Focus on fundamentals crucial for ASU tacklers

Arizona State's defense has struggled with tackling issues this season, and Sun Devil players attributed some of the team's issues to a lack of focus on the fundamental aspect of tackling.

Open-field tackling has been a glaring issue for Arizona State this season, with its most recent loss against Colorado showcasing its players’ lack of fundamental technique, according to ASU head coach Todd Graham.

In ASU’s 40-16 loss to the Buffaloes on Saturday, ASU players were taking bad angles and had bad technique in a game that saw the front seven gassed on multiple occasions with the combination of the altitude and the Buffaloes' high-tempo offense.

Graham said Monday much of ASU’s tackling struggles were due to lack of fundamentals and to fix that, coaches have to do a better job of preparing players, especially the young defensive players who have to improve their ability to tackle in space.

“It was obviously very frustrating, but just same thing, we probably came off our best week tackling so we had our best performance followed by our worst performance as far as tackling,” Graham said.

The Sun Devils put out a good tackling performance in their 23-20 win over UCLA with minor errors in the backfield, but the Bruins had a lack of firepower at skill positions.

Against Colorado, a combination of bad tackling and tired players competing in a higher altitude resulted in a rough defensive showing. ASU sophomore defensive lineman Joseph Wicker said the defense wasn’t prepared and had not practiced for the tempo offense the Buffaloes ran from the start of Saturday’s game.

“I feel like if we were to practice tempo like we are now we would have been fine,” Wicker said. “It was just fast and people were very tired and needed a break a lot throughout the game.

“No one is going to go out there and not give effort. That’s not what happens. People are going to give effort. Just watch our last few games. Just watch the UCLA game. They do different things and we weren’t prepared as far as what they do and it happens.”

One of the more crucial plays in ASU’s loss to Colorado resulted from a missed tackle by sophomore safety Armand Perry. While Perry was playing hurt prior to the play, he had a bad missed tackle during Colorado running back Phillip Lindsay’s 75-yard touchdown run from the first play of scrimmage in the second half to put Colorado up 30-10.

“I don’t feel like it’s a technique problem,” ASU senior cornerback De'Chavon Hayes said about ASU’s tackling problems. “I feel like guys go out there just not mentality focused. Just going through the motions so that’s something we have to limit. We got to go out there and make a play and be in position to make a play.”

Even earlier in the game, Colorado senior quarterback Sefo Liufau evaded redshirt freshman defensive lineman George Lea and then threw the ball to junior wide receiver Bryce Bobo who had slipped Hayes' coverage for a 66-yard completion to the 10-yard line early in the second quarter.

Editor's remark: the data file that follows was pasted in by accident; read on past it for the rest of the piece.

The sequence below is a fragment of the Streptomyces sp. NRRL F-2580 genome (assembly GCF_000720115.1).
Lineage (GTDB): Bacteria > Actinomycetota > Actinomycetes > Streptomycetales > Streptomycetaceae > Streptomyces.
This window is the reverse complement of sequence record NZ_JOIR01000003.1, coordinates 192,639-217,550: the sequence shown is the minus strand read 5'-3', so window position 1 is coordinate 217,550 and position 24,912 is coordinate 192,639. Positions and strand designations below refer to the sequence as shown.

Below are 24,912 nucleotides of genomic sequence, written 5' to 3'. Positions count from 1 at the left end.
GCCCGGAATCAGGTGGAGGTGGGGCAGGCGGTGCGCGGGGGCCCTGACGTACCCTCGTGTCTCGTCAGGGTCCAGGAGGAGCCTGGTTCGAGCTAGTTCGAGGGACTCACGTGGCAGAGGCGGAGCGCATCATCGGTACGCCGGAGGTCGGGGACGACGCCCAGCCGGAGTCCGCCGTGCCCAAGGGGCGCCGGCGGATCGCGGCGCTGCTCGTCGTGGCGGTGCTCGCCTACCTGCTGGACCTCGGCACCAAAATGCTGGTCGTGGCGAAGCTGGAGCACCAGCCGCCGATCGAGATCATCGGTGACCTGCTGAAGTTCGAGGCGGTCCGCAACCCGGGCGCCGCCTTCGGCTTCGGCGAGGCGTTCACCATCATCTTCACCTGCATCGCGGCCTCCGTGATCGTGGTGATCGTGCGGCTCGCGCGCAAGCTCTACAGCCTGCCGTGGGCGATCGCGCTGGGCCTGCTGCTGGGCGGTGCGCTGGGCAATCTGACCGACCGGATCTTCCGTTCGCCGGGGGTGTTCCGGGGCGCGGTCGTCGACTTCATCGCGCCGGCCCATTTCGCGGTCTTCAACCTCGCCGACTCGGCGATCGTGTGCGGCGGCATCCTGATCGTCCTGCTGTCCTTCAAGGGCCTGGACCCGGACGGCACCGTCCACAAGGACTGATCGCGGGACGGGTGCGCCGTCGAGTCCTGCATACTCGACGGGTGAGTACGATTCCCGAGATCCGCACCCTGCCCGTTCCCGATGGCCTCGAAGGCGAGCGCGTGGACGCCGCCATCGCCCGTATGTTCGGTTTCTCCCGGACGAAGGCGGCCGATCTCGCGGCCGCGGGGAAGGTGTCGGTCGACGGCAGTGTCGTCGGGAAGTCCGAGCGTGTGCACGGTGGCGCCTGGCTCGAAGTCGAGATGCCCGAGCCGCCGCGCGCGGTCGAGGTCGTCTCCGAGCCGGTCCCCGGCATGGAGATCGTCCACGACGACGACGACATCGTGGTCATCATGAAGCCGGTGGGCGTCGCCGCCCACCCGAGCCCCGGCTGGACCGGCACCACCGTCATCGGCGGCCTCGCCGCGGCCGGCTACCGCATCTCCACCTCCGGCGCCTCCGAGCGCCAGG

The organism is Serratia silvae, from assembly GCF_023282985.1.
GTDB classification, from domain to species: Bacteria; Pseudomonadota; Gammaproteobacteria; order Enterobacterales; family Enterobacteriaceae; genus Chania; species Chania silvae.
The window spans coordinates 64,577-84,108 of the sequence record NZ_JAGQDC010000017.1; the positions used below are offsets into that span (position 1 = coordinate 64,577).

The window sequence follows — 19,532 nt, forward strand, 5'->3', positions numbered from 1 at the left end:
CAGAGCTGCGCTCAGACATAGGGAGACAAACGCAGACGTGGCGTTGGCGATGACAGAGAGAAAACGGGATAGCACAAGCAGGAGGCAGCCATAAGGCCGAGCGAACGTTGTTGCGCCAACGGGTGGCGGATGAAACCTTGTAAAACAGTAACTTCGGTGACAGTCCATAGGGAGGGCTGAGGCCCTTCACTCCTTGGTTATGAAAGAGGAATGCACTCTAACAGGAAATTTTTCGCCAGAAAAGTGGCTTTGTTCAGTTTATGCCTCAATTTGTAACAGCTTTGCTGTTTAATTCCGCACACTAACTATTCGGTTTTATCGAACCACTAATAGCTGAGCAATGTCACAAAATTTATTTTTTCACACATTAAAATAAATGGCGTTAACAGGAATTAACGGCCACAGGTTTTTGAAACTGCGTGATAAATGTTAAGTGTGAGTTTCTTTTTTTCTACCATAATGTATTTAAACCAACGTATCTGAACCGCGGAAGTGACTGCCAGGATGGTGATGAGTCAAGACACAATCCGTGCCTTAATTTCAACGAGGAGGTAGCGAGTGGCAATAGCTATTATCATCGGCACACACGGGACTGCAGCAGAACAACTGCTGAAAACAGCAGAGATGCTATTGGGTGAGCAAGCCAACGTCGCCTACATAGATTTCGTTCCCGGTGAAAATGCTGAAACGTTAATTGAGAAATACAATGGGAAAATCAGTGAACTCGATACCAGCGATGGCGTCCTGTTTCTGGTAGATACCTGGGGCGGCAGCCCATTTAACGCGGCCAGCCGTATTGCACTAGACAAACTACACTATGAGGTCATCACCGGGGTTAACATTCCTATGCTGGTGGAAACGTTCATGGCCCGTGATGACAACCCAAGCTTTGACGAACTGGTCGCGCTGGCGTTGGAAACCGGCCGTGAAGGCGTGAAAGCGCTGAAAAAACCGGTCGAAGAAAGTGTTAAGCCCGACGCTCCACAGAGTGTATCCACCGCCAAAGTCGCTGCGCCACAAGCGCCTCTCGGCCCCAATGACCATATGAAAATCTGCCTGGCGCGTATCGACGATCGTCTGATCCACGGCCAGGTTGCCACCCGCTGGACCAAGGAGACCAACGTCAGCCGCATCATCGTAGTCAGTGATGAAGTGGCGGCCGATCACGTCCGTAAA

ASU senior linebacker Salamo Fiso quit on a play two plays after that because he was gassed on the keeper that Liufau scored on, which made the score 17-10 with 9:11 left in the second quarter.

“I’m not going to make no excuses,” Hayes said. “From my point of view I don’t feel like the altitude affected me at all. The first series when they went tempo, we were a little tired, but I’m not going to say the altitude affected us. They just came out and physically ran the ball against us."

To be more prepared for the last five games of the season, Wicker said ASU has started practicing tackling more in tempo periods and in live team settings to help simulate what it’s like on Saturdays.

“It just starts at practice,” junior defensive lineman Tashon Smallwood said. “We have to do it at practice. We haven’t been practicing well, we haven’t been focusing on it and that’s on us. We have to keep that in mind with everything we do and apply it.”

ASU starts off practice every day working on tackling, however the fundamental skills players practice during the week haven’t been translating over to games.

“We spend almost half our individual time every day tackling,” Graham said. “We start off our practice with it.”  

Graham said a lot of the missed tackles had to do with poor tracking skills and the No. 1 factor overall is communication between players on the back end.

“That’s all we need to work on," Hayes said. "We were working on it all year, but that’s something we can’t do. We can’t go out there and miss tackles because we gave up a lot of plays throughout the season on missed tackles so that’s something we just got to continue to work on and get better.”

ASU secondary coach T.J. Rushing said a big thing on Saturday was that it wasn’t just players in one-on-one situations who missed tackles, it was multiple players missing tackles on multiple plays and that’s where the issue really stems from. 

“You watch anybody play and they are missing tackles,” Rushing said. “It’s just we end up missing them in the wrong spots. No one else is there to help us out. Whatever. Perfect storm. I’m not making excuses for our guys, we have to get better.”

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